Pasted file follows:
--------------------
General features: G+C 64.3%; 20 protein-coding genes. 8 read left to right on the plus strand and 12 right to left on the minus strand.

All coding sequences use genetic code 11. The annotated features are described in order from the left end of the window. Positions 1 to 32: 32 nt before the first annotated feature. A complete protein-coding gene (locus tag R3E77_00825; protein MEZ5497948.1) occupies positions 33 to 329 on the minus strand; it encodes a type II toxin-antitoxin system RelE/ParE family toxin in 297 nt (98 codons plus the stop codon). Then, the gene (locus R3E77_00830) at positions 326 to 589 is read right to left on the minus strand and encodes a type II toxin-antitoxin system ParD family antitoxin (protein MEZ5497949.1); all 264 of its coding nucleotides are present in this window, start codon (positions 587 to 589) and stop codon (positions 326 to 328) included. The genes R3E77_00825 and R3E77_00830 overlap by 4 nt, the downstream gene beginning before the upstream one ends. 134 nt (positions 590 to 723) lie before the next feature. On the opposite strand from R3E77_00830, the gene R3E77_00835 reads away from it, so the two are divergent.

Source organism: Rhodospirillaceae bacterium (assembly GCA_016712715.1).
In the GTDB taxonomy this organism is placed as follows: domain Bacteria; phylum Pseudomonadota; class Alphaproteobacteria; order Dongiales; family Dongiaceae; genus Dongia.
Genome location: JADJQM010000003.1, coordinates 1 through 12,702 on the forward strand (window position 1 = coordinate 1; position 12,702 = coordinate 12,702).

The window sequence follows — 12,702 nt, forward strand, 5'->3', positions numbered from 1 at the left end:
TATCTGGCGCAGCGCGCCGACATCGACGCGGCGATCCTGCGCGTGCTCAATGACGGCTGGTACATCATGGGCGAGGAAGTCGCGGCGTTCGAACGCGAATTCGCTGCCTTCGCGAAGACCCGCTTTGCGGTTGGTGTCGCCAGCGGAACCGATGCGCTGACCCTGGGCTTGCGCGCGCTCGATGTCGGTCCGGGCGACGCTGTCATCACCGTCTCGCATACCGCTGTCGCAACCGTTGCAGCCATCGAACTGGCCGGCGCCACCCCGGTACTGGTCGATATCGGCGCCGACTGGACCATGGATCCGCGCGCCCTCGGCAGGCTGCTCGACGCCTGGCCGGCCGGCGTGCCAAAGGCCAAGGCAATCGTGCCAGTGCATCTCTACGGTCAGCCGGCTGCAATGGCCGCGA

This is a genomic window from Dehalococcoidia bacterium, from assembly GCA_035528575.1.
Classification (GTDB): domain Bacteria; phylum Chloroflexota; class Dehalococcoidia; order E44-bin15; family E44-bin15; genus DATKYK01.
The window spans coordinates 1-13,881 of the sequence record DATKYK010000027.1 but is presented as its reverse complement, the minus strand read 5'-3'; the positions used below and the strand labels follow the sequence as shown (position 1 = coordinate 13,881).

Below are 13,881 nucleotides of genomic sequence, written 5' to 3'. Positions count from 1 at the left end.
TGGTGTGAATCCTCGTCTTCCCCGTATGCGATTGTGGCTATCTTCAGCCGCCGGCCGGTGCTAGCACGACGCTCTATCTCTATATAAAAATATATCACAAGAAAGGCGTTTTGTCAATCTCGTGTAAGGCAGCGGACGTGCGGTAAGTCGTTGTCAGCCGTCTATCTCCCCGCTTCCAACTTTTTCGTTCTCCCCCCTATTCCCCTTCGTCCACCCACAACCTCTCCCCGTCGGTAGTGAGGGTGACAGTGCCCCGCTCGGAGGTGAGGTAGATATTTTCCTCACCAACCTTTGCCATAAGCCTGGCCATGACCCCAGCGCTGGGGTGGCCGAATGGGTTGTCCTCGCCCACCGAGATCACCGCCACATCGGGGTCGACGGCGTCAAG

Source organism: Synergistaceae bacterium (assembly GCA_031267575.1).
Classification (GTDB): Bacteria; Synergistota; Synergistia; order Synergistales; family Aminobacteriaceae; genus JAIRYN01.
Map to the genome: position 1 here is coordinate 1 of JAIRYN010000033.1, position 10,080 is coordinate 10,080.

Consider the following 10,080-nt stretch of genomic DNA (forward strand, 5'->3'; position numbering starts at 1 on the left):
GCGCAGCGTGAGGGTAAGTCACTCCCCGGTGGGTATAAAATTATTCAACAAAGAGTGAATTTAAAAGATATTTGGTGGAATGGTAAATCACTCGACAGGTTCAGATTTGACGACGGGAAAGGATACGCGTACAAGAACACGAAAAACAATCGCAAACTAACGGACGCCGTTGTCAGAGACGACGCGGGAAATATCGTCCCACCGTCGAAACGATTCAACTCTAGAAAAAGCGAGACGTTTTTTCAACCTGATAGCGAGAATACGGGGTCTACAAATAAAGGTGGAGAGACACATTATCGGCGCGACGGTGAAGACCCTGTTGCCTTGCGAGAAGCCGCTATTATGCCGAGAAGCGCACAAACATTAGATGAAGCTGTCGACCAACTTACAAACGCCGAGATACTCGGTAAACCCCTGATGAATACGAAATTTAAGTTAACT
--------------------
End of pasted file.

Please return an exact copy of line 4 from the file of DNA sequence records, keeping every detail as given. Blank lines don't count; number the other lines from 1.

In the GTDB taxonomy this organism is placed as follows: domain Bacteria; phylum Pseudomonadota; class Alphaproteobacteria; order Dongiales; family Dongiaceae; genus Dongia.